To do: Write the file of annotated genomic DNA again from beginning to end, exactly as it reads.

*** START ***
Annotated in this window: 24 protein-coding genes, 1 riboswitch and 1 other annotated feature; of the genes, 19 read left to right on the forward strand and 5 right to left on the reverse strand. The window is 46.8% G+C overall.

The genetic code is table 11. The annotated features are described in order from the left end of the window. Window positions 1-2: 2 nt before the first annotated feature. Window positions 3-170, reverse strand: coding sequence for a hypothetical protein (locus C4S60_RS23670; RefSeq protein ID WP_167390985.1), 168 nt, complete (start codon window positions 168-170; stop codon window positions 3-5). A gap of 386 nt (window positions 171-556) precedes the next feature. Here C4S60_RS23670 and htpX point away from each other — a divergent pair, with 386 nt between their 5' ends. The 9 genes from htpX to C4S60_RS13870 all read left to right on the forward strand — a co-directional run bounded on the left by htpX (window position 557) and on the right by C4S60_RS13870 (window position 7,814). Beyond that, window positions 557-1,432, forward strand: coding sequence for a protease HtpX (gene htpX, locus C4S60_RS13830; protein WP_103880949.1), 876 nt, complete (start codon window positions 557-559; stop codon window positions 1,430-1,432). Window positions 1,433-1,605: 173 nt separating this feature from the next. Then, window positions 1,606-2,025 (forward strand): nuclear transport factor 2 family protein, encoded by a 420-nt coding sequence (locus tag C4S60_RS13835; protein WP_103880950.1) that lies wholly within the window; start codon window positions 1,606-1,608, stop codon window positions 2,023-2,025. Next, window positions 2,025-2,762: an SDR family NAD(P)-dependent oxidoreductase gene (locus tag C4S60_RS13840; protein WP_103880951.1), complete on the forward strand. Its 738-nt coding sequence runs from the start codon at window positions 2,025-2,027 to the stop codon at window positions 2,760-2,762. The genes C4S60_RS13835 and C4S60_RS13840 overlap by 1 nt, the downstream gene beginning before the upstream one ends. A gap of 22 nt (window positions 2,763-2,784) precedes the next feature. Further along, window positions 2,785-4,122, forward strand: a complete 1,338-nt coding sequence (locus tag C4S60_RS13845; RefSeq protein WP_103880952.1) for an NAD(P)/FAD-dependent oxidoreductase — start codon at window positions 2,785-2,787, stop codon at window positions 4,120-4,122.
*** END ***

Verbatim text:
Annotated in this window: 24 protein-coding genes, 1 riboswitch and 1 other annotated feature; of the genes, 19 read left to right on the forward strand and 5 right to left on the reverse strand. The window is 46.8% G+C overall.

The genetic code is table 11. The annotated features are described in order from the left end of the window. Window positions 1-2: 2 nt before the first annotated feature. Window positions 3-170, reverse strand: coding sequence for a hypothetical protein (locus C4S60_RS23670; RefSeq protein ID WP_167390985.1), 168 nt, complete (start codon window positions 168-170; stop codon window positions 3-5). A gap of 386 nt (window positions 171-556) precedes the next feature. Here C4S60_RS23670 and htpX point away from each other — a divergent pair, with 386 nt between their 5' ends. The 9 genes from htpX to C4S60_RS13870 all read left to right on the forward strand — a co-directional run bounded on the left by htpX (window position 557) and on the right by C4S60_RS13870 (window position 7,814). Beyond that, window positions 557-1,432, forward strand: coding sequence for a protease HtpX (gene htpX, locus C4S60_RS13830; protein WP_103880949.1), 876 nt, complete (start codon window positions 557-559; stop codon window positions 1,430-1,432). Window positions 1,433-1,605: 173 nt separating this feature from the next. Then, window positions 1,606-2,025 (forward strand): nuclear transport factor 2 family protein, encoded by a 420-nt coding sequence (locus tag C4S60_RS13835; protein WP_103880950.1) that lies wholly within the window; start codon window positions 1,606-1,608, stop codon window positions 2,023-2,025. Next, window positions 2,025-2,762: an SDR family NAD(P)-dependent oxidoreductase gene (locus tag C4S60_RS13840; protein WP_103880951.1), complete on the forward strand. Its 738-nt coding sequence runs from the start codon at window positions 2,025-2,027 to the stop codon at window positions 2,760-2,762. The genes C4S60_RS13835 and C4S60_RS13840 overlap by 1 nt, the downstream gene beginning before the upstream one ends. A gap of 22 nt (window positions 2,763-2,784) precedes the next feature. Further along, window positions 2,785-4,122, forward strand: a complete 1,338-nt coding sequence (locus tag C4S60_RS13845; RefSeq protein WP_103880952.1) for an NAD(P)/FAD-dependent oxidoreductase — start codon at window positions 2,785-2,787, stop codon at window positions 4,120-4,122.